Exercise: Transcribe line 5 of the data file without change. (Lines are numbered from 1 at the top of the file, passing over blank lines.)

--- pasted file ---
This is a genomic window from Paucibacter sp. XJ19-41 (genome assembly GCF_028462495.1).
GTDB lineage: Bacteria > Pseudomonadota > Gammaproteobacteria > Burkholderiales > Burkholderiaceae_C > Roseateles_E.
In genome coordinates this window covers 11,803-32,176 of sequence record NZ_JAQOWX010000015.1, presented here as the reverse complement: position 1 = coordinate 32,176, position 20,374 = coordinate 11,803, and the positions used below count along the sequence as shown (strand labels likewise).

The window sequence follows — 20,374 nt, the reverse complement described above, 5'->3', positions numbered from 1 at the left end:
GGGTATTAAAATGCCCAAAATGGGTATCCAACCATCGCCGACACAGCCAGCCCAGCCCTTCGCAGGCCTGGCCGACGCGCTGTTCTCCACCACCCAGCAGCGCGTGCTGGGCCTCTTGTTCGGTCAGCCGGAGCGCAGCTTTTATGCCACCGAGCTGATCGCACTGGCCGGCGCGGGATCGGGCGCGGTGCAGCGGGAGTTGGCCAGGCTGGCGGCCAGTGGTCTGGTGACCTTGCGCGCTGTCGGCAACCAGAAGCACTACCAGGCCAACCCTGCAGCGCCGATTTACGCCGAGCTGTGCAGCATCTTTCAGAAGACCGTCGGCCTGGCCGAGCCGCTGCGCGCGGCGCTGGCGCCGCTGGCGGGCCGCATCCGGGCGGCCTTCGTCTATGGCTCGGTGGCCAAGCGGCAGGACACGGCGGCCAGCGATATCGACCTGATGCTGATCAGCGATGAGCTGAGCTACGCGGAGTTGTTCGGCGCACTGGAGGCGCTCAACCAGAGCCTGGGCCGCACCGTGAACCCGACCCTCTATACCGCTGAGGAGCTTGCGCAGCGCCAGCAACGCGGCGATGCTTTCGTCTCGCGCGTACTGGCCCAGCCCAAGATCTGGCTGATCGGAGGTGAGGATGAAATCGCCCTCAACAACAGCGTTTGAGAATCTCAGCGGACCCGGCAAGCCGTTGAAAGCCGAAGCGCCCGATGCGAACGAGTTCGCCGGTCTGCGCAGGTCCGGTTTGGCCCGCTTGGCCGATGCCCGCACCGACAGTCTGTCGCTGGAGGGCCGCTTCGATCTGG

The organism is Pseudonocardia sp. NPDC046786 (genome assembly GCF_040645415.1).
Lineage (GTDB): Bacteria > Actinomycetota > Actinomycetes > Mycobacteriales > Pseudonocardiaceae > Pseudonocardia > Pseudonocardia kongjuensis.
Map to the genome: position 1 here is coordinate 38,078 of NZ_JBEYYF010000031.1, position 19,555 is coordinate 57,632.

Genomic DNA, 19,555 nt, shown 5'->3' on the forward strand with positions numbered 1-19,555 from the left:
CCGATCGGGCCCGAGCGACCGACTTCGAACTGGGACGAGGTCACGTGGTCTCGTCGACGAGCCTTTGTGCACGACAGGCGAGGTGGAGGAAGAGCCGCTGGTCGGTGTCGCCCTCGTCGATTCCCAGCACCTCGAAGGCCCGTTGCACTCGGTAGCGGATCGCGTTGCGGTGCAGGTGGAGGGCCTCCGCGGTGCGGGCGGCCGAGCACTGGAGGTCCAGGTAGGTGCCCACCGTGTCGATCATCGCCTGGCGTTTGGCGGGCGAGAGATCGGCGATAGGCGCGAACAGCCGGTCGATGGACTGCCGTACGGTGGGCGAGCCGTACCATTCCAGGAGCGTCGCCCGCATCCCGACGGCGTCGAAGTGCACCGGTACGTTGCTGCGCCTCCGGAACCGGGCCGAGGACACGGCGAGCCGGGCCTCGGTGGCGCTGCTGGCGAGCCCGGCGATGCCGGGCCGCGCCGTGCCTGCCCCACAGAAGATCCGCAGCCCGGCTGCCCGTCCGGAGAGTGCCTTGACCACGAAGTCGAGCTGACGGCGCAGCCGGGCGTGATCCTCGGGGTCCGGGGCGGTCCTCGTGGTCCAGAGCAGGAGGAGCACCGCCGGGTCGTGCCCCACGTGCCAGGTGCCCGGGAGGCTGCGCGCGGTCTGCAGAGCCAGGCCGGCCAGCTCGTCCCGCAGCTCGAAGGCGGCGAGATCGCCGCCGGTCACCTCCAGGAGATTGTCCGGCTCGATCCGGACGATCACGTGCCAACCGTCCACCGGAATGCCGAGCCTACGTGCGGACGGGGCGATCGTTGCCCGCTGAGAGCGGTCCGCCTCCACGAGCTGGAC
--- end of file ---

GGGTATTAAAATGCCCAAAATGGGTATCCAACCATCGCCGACACAGCCAGCCCAGCCCTTCGCAGGCCTGGCCGACGCGCTGTTCTCCACCACCCAGCAGCGCGTGCTGGGCCTCTTGTTCGGTCAGCCGGAGCGCAGCTTTTATGCCACCGAGCTGATCGCACTGGCCGGCGCGGGATCGGGCGCGGTGCAGCGGGAGTTGGCCAGGCTGGCGGCCAGTGGTCTGGTGACCTTGCGCGCTGTCGGCAACCAGAAGCACTACCAGGCCAACCCTGCAGCGCCGATTTACGCCGAGCTGTGCAGCATCTTTCAGAAGACCGTCGGCCTGGCCGAGCCGCTGCGCGCGGCGCTGGCGCCGCTGGCGGGCCGCATCCGGGCGGCCTTCGTCTATGGCTCGGTGGCCAAGCGGCAGGACACGGCGGCCAGCGATATCGACCTGATGCTGATCAGCGATGAGCTGAGCTACGCGGAGTTGTTCGGCGCACTGGAGGCGCTCAACCAGAGCCTGGGCCGCACCGTGAACCCGACCCTCTATACCGCTGAGGAGCTTGCGCAGCGCCAGCAACGCGGCGATGCTTTCGTCTCGCGCGTACTGGCCCAGCCCAAGATCTGGCTGATCGGAGGTGAGGATGAAATCGCCCTCAACAACAGCGTTTGAGAATCTCAGCGGACCCGGCAAGCCGTTGAAAGCCGAAGCGCCCGATGCGAACGAGTTCGCCGGTCTGCGCAGGTCCGGTTTGGCCCGCTTGGCCGATGCCCGCACCGACAGTCTGTCGCTGGAGGGCCGCTTCGATCTGG